What is the third car idea all about ?

Luca de Montezemolo would like to see 3 Ferraris on the grid

Luca de Montezemolo would like to see 3 Ferraris on the grid

These words from Luca de Montezemolo earlier this week stirred up quite some debate:

“We’re continuing to fight until every team has the right to start with three cars in the next season (and one I’d have handed over to Michael with pleasure). I prefer three McLaren and three Renault to three “whatevers”. With BMW gone, there’s not much to say but lots to do.”

What has been overlooked is the fact that this is not something that Ferrari came up with after Schumacher called off his planned comeback. This is an idea that FOTA has been floating for quite a while. The last occassion was when FOTA reacted to BMW’s withdrawal from the sport (July 29):

“FOTA Teams have immediately consulted each other and are ready to assure all the necessary support to the Swiss-based team, whose membership in the association is confirmed, to continue its involvement in the F1 sport.

In addition to this, the association also included a recent suggestion from a number of initiatives within the group which would target a bolstering in numbers on the grid. Among those initiatives, one that could be interesting is the introduction of a third car on the grid. FOTA will seek the opinions of all the most relevant stakeholders in order to exchange ideas and define proposals for the future of Formula One.

FOTA Teams now wish to have the necessary certainty and stability within Formula One in order to focus on those fundamental priorities for the future.”

That time the third car idea got somehow lost. The topics of those days were the BMW withdrawal and Schumacher’s come back. Now, when Luca de Montezemolo mentioned the third car again, the debate is on.

So, what is it all about ?

There are 13 teams expected to enter the championship next year. If all the teams get the opportunity to field 3 cars per race the number of participants would be double of what we have been seeing for better part of the last decade. It is quite hard to imagine F1 tracks and organizers to be suddenly able to cope with 39 cars on a race day. I somehow suspect that the idea is not having 39 cars on the grid … Someone from the fans friendly FOTA could come out and explain to us fans, what are they after.

With potentially 39 cars on the grid the pre-qualifying would again become a necessity. But if teams like Ferrari, McLaren, Renault or Red Bull for example field 3 cars then teams like Campos, Manor, Force India, Toro Rosso, USF1 may not even bother travelling to races.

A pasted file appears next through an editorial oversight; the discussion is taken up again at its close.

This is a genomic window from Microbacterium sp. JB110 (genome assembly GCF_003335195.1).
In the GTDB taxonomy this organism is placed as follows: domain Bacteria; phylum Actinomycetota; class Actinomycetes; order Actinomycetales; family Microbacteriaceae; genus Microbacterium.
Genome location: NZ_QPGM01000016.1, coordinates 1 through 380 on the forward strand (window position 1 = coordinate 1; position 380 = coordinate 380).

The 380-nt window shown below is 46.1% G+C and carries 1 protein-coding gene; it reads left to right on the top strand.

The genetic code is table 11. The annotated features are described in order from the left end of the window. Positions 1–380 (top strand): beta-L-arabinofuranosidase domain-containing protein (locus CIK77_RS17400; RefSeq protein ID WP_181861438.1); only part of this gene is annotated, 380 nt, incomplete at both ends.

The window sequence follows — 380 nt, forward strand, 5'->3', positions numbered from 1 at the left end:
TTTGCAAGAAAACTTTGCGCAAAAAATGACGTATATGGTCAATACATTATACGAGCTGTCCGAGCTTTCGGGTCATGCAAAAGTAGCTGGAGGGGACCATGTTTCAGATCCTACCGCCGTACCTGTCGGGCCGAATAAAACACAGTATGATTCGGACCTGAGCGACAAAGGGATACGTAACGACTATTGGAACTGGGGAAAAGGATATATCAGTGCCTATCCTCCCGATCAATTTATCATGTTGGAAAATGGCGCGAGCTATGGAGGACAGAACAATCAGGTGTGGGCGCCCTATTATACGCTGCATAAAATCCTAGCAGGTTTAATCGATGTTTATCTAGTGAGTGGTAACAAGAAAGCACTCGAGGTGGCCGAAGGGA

If some teams race with three cars and some with only two, how would that affect the championship ? Would all three cars be eligible to score points in both championships ? Wouldn’t a driver racing for 3 cars team have un anfair advantage (or disadvantage ?) against a title rival racing for a 2 cars team ?

Yes, there would be positives as well. One of them is of course more seats in top teams for the top drivers. But the third car idea may turn against the very same teams that are promoting it. Are they prepared to handle three big egos when they often have difficulties to handle two ? Even with 2 drivers from the same team fighting for the title the talk about when is the right time to throw all the support behind one them begins almost the moment one of the drivers wins a race. Now imagine there are three drivers stealing points from each other …

If there is the danger of the grid shrinking to 8 or 9 teams (like it was in 2004/2005 following Ford’s withdrawal or 2008/2009 following the same stunt from Honda) then of course having some or all the teams running 3 cars would be very much a necessity. But why FOTA decided to raise this issue now ? Does it have anything to do with the fact that from next season the manufacturer backed teams will be the minority on the grid (4 out of 12/13 as opposed to 6 out of 10 this time last year) ?

5 Comments Post a Comment
  1. vonkNo Gravatar says:

    Wouldn’t a third car fly in the face of cost reduction?

  2. zblkhwkNo Gravatar says:

    I like it. I wonder if teams can add sponsorship revenue by having each car with different advertising similar to Nascar with their four car teams?

    I have to believe this will change the pit crews as it will be very hard to have three cars share one crew.

    • F1WolfNo Gravatar says:

      I wonder if teams can add sponsorship revenue by having each car with different advertising similar to Nascar with their four car teams?

      to do that the regulations would have to change. right now the teams are not allowed to run cars with different livery. the only things hat differentiate the cars are the colours of the cameras (red, yellow) , car numbers (barely visible :-) ) and the drivers helmets (largely hidden behind the cockpit sidewalls these days. Last year in Brazil Coulthard used a special charity livery different from proper Red Bull livery used by Webber at the same race – he had to get special permssion and exemption for that. Years back, in 1999, when BAR entered F1 they wanted to use Lucky Strike livery on of their cars and “555″ livery on the other. It was not allowed and so they painted each side of the car with different livery while still keeping the cars identical …

  3. WesleyNo Gravatar says:

    I know it is unlikely but,imagine Ferrari having three cars on the grid next year with Raikkonen,Alonso and Schumacher.Now that is a dream team!Unlikely but not impossible.

    That being said…I hope no one fields three cars and I hope to see Massa back by next year.

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